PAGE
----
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Marietta is forever tied to the American Revolution

It was on July 4 that a group of men meeting in secret in Philadelphia approved the text of a declaration of independence that would become the founding document of our country. Two hundred copies of the document were quickly set and printed at a print shop a few blocks away and distributed to each of the colonies. The public reading of the document sent shockwaves through the colonies and around the world.

The United States of course would not be free from British influence until the end of the Revolutionary War in 1783. Many of those who fought for the nation’s freedom moved west after the war.

In 1788, west meant the Ohio Valley, and the first and last stop for some was the planned community of Marietta. It was here that many of those who fought so hard in the war chose to make a life on the frontier and set up house on the banks of the Ohio and Muskingum rivers.

It is here that many of them remain. It is commonly believed that more Revolutionary War officers are buried in Marietta’s Mound Cemetery than in any other in the nation. A total of 39 soldiers, including 19 officers, are buried there. The area has always been a special place in Marietta. Native Americans built the mound on the spot at least a millennium before white settlers got here. The settlers themselves set it aside for public use and soon began using it to bury and honor those who died here. It continues to be one of Marietta’s active graveyards.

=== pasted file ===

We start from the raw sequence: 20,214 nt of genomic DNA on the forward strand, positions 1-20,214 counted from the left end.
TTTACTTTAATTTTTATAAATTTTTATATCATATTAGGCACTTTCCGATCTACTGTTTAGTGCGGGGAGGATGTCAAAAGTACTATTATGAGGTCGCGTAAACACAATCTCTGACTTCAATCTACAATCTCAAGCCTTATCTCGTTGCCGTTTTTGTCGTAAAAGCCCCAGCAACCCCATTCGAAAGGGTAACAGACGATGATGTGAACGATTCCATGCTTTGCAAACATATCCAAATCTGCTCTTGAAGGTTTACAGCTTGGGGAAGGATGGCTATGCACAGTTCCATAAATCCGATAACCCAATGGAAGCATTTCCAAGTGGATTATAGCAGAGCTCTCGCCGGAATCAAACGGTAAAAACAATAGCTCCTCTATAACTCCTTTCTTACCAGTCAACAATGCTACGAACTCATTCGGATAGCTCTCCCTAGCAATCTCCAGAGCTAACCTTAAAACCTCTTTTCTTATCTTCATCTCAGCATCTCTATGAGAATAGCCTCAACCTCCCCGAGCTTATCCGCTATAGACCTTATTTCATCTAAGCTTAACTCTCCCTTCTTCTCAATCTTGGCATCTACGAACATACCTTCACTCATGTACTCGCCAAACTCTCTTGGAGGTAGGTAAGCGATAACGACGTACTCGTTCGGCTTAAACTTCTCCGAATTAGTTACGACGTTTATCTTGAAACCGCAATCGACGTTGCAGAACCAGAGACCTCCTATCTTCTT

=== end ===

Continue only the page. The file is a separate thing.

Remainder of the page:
The list of those buried there includes:

Col. Robert Taylor, who was the first person laid to rest there.

Gen. Rufus Putnam, one of the chief organizers of the Ohio Company and the settling of Marietta.

Griffin Greene, who served as a commissary, paymaster and quartermaster in the Continental Army.

Ebenezer Sproat, who was among many things, the first sheriff in town.

William Stacy, who fought at the Battle of Bunker Hill and reportedly once skated 30 miles up the frozen Muskingum River to warn his sons of a possible attack.

Abraham Whipple, commodore in the Navy, was placed in command of several ships including the 24-gun Columbus. The small Washington County community on Ohio 821 is named for him.

A plaque at the end of the brick walkway will show you where many are buried. A photo on page 2 today is of the marker on Whipple’s grave.

Mound Cemetery is a pleasant place to visit. The top of the mound provides a wide view of the grounds and a walk around the moat allows you to take a walk back 1,000 years to a time before our country even existed.

As we celebrate the birth of our nation tomorrow, we should all pause to remember those who fought so long ago to make our country a reality.

Thank you, Robert, Rufus, Griffin, Ebenezer, William and Abraham for your service. You not only helped our country become a nation, but you also helped a little corner of it become our town.

Art Smith in online manager of The Marietta Times and can be reached at

asmith@mariettatimes.com.

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